It will take a lot of time to set up and conduct these sessions, and after, you should have a likely overwhelming amount of information to work with. If not prioritized properly, you won’t be able to make the most of the information you have.
What to Focus On
Begin each session with an understanding of the participant’s characteristics, their existing knowledge of the product, and the context they use the product in.
Capture their first impression within the first few seconds of exposure. This will help you determine what is most obvious about the product, and what approach it conveys.
While participants complete tasks, have them think aloud so you can follow their train of thought and the logic behind their usage.
Before the session ends, clarify with the user what the highs and lows were of their experience. This is a good way to evaluate what ‘sticks’ from the experience, for the good and for the bad.
What You Gain
By conducting prototype/POC testing with just five or six target market participants, you will be able to:
- Deeply understand why users do or do not take specific actions
- Identify roughly 50-60% of your user experience issues
Third UX Method: Post-Launch Usability Testing
Rinse and repeat: In practice, post-launch usability testing is conducted in a similar manner to prototype/POC testing. The difference is that your post-launch testing is done on a fully working product, rather than a limited prototype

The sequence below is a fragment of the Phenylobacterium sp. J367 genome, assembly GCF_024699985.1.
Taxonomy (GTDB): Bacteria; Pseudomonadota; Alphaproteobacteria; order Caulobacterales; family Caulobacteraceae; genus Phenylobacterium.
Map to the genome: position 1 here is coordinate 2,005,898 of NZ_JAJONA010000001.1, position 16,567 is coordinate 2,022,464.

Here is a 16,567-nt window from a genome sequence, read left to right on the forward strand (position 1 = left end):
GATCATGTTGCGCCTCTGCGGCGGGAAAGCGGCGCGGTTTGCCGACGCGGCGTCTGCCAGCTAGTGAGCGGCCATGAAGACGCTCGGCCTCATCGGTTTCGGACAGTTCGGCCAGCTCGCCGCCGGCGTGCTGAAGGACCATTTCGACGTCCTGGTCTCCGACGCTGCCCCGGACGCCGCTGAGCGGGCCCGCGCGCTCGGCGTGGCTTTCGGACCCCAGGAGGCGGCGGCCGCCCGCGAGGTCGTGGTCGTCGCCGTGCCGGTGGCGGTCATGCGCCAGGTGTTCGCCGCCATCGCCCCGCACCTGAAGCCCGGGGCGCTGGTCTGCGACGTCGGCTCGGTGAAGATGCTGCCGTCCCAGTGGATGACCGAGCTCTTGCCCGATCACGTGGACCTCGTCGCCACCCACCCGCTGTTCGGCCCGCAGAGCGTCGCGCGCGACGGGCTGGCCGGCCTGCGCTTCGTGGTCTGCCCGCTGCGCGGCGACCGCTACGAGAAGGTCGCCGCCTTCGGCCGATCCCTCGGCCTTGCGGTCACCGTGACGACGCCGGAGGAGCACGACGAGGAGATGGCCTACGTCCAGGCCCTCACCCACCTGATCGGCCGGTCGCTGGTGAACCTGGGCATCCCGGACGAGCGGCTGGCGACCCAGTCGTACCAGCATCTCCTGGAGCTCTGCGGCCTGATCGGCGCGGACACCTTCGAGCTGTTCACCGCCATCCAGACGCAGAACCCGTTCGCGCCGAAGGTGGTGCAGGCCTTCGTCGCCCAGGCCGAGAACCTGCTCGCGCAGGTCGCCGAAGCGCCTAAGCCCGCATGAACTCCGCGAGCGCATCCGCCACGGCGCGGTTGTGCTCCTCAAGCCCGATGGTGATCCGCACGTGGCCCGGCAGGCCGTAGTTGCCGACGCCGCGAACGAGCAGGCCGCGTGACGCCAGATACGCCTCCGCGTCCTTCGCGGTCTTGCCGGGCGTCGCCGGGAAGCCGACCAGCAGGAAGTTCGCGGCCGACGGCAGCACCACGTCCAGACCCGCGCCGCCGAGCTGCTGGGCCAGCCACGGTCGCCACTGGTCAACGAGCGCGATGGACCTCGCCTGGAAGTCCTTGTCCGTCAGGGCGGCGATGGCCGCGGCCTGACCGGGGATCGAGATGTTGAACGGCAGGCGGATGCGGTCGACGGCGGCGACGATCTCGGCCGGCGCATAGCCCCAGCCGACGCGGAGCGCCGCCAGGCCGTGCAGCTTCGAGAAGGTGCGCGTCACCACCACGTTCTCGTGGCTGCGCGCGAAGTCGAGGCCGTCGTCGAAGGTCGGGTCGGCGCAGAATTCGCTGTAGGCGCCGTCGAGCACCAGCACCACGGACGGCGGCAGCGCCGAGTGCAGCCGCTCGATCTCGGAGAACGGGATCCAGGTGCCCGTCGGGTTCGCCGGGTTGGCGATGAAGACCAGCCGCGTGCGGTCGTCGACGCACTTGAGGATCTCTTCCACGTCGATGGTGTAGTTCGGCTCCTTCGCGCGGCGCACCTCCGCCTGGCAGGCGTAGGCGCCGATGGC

This actually makes a difference. While the first usually allows you to gain understanding regarding the main flow and concept, the latter caters for testing the complete end-to-end experience. Here you have a chance to review the feature within its environment (site/app), test alternative users paths, and record reaction to error messages and other lower level details that were probably missing from the prototype/POC.
The set of findings generated from this robust method, will also challenge your prioritization skills. With 5-6 users (at least), you’re likely to get a significant number of issues that you’ll need to group and prioritize towards the next development sprint.
It is highly recommended to get another pair of eyes (e.g. product designer, researcher, manager, etc.) to help balance your biases towards the required changes. This will also help in coming up with solutions that you may have skipped.